Asian firms splurge on buybacks as western firms avoid them

Signage for SoftBank Group Corp. is displayed outside a store in Tokyo, Japan, on Thursday, Nov. 29, 2018. Photographer: Bloomberg/Bloomberg

Asian tycoons are gung-ho on share buybacks at a time when industry leaders in the U.S. and Europe are holding back because of the coronavirus outbreak.

Masayoshi Son’s Softbank Group Corp. has pledged 2 trillion yen ($18 billion) to buy back shares. Indian billionaire Dilip Shanghvi’s Sun Pharmaceutical Industries Ltd. has committed 17 billion rupees ($225 million) to repurchase stock.

The two are not alone. A gamut of companies across Asia have recently either bought back their shares or announced fresh buybacks in the belief that their stock has become undervalued amid a market rout that has evoked painful memories of the global financial crisis.

“Those doing buybacks are signaling they have healthy balance sheets and are confident enough to weather this downturn,” said Joel Ng, an analyst at KGI Securities (Singapore) Pte. Asian companies are “seeing value in their current share prices,” he added.

According to Ng, many Asian companies are in a much stronger financial position than their peers abroad. While many U.S. and European companies had been accumulating debt, “Asian companies have been deleveraging and building up their cash war chests,” he said.

S&P Dow Jones Indices expects that S&P 500 buybacks this year may be significantly lower than the pre-virus estimates that projected this year’s purchases to come close to or to top the $806 billion record set in 2018.

The list of U.S. companies that have suspended buyback programs includes AT&T Inc., Chevron Corp. and Intel Corp. In Europe, buybacks were put on hold at Credit Suisse Group AG, Royal Dutch Shell Plc, Eni SpA and Total SA.

While a commitment to buy back shares during economic turmoil has its risks, more Asian companies may follow the example of SoftBank, which could be biggest contributor to the region’s repurchasing tally this quarter.

“Asia has a lot of founder-driven companies, which will continue to buy stocks on excessive falls,” said Aneesh Srivastava, chief investment officer at Star Health and Allied Insurance Co. “The companies are their own babies.”

Bloomberg

Singapore Reporter/s

In Singapore, we are looking to double our reporting team by this year-end to comprehensively cover the fast-moving world of funded startups and VC, PE & M&A deals. We want reporters who can tell our readers what is really happening in these sectors and why it matters to markets, companies and consumers. The ability to write precisely and urgently is crucial for these roles. Ideal candidates must have to ability to work in a collaborative, dynamic, and fast-changing environment. We want our new hires to be digitally savvy and ready to experiment with new forms of storytelling. Most importantly, we are looking for hard-hitting reporters who work well in a team. Collaboration and collegiality are a must.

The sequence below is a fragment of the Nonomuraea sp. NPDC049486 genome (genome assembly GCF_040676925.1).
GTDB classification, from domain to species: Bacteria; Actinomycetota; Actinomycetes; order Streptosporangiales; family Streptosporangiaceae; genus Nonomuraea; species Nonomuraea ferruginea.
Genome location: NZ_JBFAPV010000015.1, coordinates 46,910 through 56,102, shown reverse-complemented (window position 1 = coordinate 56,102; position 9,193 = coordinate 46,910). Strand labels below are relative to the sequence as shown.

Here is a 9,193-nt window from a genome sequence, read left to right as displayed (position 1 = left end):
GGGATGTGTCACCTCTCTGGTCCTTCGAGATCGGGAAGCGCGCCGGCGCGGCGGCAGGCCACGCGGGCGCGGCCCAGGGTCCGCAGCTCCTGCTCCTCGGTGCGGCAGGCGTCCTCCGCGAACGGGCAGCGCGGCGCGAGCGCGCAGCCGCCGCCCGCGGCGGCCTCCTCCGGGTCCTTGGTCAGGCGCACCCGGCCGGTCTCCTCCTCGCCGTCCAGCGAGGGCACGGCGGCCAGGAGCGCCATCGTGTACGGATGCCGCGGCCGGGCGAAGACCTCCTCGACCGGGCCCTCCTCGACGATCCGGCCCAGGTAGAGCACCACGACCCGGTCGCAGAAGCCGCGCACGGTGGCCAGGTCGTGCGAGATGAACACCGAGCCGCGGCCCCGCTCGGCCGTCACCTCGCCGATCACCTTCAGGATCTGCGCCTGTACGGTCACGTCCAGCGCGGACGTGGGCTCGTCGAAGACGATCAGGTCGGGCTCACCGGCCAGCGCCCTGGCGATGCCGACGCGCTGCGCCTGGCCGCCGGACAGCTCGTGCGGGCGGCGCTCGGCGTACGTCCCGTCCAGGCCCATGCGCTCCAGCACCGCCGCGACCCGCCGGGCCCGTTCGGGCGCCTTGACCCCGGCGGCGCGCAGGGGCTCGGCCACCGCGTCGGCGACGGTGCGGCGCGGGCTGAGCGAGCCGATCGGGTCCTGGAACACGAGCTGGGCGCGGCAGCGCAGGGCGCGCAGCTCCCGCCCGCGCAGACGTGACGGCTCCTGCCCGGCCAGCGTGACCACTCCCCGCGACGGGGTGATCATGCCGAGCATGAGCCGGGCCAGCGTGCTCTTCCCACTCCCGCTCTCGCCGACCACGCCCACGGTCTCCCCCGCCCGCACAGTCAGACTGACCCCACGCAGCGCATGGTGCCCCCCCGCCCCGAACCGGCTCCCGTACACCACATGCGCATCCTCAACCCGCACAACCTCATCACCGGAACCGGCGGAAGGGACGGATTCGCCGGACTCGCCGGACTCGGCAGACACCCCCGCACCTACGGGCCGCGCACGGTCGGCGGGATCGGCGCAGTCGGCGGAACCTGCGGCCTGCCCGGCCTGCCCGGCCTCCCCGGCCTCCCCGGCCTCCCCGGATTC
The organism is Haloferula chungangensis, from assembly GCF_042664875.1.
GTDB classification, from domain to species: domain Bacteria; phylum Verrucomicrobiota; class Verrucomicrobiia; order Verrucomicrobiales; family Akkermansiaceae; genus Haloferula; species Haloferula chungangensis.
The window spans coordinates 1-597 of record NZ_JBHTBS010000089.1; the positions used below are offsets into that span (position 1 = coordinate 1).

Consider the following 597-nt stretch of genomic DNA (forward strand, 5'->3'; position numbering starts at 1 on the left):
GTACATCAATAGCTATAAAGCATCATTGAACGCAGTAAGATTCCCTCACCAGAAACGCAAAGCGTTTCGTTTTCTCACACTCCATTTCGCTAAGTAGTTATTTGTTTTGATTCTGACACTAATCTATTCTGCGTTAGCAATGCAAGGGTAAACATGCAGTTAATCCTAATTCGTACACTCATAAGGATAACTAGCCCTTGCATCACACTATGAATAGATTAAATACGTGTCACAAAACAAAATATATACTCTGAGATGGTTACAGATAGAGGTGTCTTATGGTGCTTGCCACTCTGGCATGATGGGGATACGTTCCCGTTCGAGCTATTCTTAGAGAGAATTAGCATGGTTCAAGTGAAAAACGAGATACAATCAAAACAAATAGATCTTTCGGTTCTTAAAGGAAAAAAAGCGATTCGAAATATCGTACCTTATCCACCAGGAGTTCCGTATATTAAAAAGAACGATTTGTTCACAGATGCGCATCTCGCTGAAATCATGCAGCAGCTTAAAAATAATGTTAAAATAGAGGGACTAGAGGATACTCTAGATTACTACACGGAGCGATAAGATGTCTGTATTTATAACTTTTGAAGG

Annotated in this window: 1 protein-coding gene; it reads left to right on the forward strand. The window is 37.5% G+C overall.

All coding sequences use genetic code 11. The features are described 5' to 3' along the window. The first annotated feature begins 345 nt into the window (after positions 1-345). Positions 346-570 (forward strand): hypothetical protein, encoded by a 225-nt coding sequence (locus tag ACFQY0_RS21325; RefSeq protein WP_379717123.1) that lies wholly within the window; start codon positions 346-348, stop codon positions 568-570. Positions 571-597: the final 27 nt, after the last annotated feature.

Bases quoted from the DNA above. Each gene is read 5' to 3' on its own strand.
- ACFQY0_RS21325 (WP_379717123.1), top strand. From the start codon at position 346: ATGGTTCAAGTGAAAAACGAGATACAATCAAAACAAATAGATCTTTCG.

Following vacancies can be applied for (only in Singapore).

Following vacancies can be applied for (only in Singapore).   

  • A reporter to track companies/startups that have raised private capital, and have the potential to become unicorns. SEA currently has over 40 companies with a valuation of over $100 million and under $1 billion.
  • A reporter who can get behind the scenes and reveal how funding rounds are put together, or why they’ve failed to materialise. She/he in this role will largely focus on long-format stories. 
  • A journalist to track special situations funds, distressed debt and private credit (from the PE angle) across Asia.

Singapore Reporter/s

In Singapore, we are looking to double our reporting team by this year-end to comprehensively cover the fast-moving world of funded startups and VC, PE & M&A deals. We want reporters who can tell our readers what is really happening in these sectors and why it matters to markets, companies and consumers. The ability to write precisely and urgently is crucial for these roles. Ideal candidates must have to ability to work in a collaborative, dynamic, and fast-changing environment. We want our new hires to be digitally savvy and ready to experiment with new forms of storytelling. Most importantly, we are looking for hard-hitting reporters who work well in a team. Collaboration and collegiality are a must.

Following vacancies can be applied for (only in Singapore).

Following vacancies can be applied for (only in Singapore).   

  • A reporter to track companies/startups that have raised private capital, and have the potential to become unicorns. SEA currently has over 40 companies with a valuation of over $100 million and under $1 billion.
  • A reporter who can get behind the scenes and reveal how funding rounds are put together, or why they’ve failed to materialise. She/he in this role will largely focus on long-format stories. 
  • A journalist to track special situations funds, distressed debt and private credit (from the PE angle) across Asia.